11 May, 12 | by shellraine, e-Media Editor
Melinda Gates this week pledged billions of dollars to be spent on improving access to contraception. In her many travels she repeatedly met women who were unable to gain access to something which most of the rest of the world take for granted. In an interview with Newsweek she recounted stories from the women many of whom were unable, for example, to get repeat injections of Depo Provera. In July she is teaming up with the British government to cosponsor a summit of world leaders in London, to start raising the $4 billion the Foundation says it will cost to get 120 million more women access to contraceptives by 2020. And in a move that could be hugely significant for American women, the Foundation is pouring money into the long-neglected field of contraceptive research, seeking entirely new methods of birth control. Ultimately Gates hopes to galvanize a global movement. “When I started to realize that that needed to get done in family planning, I finally said, OK, I’m the person that’s going to do that,” she says. More from the Gates Foundation website.
Paper confirms EC IUD failure rate less than 1 per 1000
Authors of the first ever systematic review of all available data from the last 35 years argue that IUDs should be routinely offered and available to those requesting emergency contraception. They found that the failure rate was less than 1 per 1000 when they analysed data from 42 studies involving 7034 women using 8 different IUDs. They also found that 85% clinicians in one study never offered this as an option. In a press release this week one of the authors, Professor James Trussell, said:
“This is an extremely difficult problem to deal with, especially as in many countries women can just go to their local pharmacy to obtain the ‘morning after pill’, but virtually no women know to ask for an IUD and many family planning clinics and surgeries do not offer same-day insertion. Offering same-day insertion would remove a huge barrier to the greater use of IUDs.”
Online First – Postnatal contraceptive choices in HIV-positive women [Duncan et al.]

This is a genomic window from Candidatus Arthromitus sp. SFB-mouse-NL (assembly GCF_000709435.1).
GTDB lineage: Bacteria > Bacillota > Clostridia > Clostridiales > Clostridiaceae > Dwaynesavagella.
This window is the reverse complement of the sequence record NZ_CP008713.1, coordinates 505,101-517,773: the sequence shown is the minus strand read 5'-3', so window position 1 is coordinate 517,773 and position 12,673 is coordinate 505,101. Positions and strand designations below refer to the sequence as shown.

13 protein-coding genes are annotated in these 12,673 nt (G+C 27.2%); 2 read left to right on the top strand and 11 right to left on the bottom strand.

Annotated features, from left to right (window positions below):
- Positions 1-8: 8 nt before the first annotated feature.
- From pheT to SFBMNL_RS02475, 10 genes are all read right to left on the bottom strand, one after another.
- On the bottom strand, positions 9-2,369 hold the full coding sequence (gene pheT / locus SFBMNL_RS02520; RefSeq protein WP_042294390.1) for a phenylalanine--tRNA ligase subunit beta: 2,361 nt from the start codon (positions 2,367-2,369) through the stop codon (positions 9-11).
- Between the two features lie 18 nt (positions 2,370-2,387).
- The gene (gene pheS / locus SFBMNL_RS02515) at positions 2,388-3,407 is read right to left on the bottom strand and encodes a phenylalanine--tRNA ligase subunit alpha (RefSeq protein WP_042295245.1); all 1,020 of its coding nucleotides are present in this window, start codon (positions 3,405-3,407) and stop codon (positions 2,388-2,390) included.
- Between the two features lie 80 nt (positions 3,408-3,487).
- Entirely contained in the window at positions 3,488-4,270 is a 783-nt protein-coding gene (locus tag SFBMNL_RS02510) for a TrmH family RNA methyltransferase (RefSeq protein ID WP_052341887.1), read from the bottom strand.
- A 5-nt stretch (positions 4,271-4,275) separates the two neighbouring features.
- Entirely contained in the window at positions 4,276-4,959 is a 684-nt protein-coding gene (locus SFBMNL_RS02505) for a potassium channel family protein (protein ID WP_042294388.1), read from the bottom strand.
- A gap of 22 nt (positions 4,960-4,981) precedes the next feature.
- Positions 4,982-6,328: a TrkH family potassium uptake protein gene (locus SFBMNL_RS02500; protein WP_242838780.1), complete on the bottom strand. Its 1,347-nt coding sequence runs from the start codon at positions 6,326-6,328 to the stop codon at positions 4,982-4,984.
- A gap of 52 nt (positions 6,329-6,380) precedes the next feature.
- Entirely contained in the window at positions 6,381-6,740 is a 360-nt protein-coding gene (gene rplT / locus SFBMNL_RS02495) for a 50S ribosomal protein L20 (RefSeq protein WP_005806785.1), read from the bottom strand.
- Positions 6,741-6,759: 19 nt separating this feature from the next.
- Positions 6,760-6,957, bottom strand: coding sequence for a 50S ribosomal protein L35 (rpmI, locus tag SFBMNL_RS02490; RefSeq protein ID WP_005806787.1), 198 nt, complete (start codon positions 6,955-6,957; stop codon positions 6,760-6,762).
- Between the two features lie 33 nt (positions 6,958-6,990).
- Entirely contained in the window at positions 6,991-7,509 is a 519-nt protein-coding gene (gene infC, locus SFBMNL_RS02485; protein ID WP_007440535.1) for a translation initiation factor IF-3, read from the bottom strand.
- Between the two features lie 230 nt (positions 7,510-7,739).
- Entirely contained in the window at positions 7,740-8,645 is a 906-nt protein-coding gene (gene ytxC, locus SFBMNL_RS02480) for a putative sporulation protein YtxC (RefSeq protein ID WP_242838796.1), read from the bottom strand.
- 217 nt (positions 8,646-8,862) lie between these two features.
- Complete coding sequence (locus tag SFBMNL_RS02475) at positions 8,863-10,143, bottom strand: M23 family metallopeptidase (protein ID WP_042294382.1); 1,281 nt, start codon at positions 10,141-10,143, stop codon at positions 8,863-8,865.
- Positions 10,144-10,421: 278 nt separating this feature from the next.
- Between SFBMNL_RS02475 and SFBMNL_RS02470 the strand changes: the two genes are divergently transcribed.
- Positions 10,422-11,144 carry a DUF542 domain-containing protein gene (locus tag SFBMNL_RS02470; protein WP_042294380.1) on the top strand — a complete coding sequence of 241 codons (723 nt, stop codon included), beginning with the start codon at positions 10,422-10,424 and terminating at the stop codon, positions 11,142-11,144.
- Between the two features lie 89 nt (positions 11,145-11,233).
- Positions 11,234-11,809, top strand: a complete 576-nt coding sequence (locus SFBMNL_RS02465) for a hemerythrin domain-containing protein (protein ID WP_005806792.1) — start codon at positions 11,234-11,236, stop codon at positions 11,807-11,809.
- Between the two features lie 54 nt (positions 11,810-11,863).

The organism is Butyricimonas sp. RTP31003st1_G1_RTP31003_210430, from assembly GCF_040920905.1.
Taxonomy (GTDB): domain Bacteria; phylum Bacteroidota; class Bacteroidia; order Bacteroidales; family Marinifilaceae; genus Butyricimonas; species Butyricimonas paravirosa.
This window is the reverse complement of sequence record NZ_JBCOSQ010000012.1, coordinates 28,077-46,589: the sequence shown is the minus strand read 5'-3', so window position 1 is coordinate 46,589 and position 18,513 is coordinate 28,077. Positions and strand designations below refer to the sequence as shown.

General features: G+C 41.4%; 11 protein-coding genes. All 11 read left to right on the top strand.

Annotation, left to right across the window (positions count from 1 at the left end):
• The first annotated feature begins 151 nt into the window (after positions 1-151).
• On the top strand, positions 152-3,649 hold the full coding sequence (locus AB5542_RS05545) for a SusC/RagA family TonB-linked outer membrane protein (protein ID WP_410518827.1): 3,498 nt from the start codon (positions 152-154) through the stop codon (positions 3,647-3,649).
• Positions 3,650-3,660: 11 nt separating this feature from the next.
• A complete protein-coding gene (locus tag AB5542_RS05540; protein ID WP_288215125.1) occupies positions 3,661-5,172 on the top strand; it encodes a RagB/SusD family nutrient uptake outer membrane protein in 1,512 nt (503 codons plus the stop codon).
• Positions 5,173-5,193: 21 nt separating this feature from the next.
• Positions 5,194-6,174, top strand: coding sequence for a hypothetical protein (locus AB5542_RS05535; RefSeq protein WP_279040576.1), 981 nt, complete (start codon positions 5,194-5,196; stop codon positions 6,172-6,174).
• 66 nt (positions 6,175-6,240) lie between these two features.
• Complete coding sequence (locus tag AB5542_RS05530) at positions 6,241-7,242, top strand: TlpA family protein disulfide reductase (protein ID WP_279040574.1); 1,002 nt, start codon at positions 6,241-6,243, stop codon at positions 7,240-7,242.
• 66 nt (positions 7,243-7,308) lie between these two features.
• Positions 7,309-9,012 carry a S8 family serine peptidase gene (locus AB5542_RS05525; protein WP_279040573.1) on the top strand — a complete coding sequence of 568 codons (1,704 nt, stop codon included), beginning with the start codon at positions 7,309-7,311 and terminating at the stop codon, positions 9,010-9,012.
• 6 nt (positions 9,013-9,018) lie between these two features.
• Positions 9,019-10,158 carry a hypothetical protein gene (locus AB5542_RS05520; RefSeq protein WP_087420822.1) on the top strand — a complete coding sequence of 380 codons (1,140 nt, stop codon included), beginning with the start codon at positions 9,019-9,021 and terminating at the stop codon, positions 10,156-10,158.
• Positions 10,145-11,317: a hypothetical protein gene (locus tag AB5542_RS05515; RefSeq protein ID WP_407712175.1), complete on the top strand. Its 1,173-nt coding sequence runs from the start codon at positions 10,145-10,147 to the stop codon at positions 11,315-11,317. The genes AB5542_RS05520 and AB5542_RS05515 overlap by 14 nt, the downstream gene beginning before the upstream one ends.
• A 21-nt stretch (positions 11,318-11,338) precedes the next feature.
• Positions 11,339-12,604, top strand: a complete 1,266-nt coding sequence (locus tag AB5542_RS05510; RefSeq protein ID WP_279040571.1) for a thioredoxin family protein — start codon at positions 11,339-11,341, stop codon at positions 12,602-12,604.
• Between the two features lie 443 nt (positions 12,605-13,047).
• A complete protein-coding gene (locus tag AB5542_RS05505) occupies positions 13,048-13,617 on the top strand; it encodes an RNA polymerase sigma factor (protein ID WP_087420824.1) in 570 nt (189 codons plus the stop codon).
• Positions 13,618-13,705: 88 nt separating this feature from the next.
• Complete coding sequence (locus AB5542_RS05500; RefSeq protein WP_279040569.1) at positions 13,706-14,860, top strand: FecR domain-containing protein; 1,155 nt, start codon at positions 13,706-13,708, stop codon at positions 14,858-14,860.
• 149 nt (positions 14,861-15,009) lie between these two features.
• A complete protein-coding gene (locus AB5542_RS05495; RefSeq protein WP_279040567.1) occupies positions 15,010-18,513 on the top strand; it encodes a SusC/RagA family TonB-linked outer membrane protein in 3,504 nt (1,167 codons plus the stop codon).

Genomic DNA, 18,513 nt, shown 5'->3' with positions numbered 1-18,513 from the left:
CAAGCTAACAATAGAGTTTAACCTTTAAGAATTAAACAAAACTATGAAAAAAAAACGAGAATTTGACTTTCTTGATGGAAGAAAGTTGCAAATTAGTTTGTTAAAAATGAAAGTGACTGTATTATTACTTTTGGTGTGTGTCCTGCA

Gillian Robinson (Associate Editor) writes:
“This paper describes an exciting example of how an integrated contraception and sexual health service can work to provide holistic care for women. This clinic provides women living with HIV with prenatal, antenatal and postnatal care in a community setting. The paper is a retrospective case note review. Uptake of postnatal contraception was high yet more than 20% of women were not seen postnatally. The authors suggest that the reasons for this are explored to ensure all women with HIV receive contraception in the early postnatal period to prevent unwanted pregnancy.”
NAT calls for new health bodies to tackle late diagnosis of HIV
“Halve It”, a broad coalition of leading experts and advocates in HIV and AIDS, welcomes the renewed call by the National AIDs Trust (NAT) for the urgent prioritisation of HIV testing in its new ‘HIV testing action plan’ which provides vital strategic guidance to health bodies on tackling the serious issue of late HIV diagnosis in the UK.
FDA Approves first pill for Heavy Menstrual Bleeding (HMB)
Natazia is a combination oral contraceptive (COC) consisting of estradiol valerate and estradiol valerate/dienogest. The US Food and Drug Administration (FDA) first approved Natazia in May 2010 to prevent pregnancy. On March 14, 2012, the FDA also approved Natazia to treat heavy menstrual bleeding (HMB), making it the first and only OC indicated for this purpose. One interesting thing is that until now we have known Natazia, in the UK, as Qlaira and until now it has not been widely used. More details at Medscape.
UK women misdiagnosing genital infections
To mark National BV Day on 18th April a study found that one in four British women has misdiagnosed themselves on the internet. Researchers found Dr Google is now the first port of call for women with genuine health concerns who are almost twice as likely to check online before consulting a doctor or even talking to Mum. But searching their symptoms online and self-medicating has led a tenth of the country’s women to endure unpleasant side effects as a result of their misdiagnosis.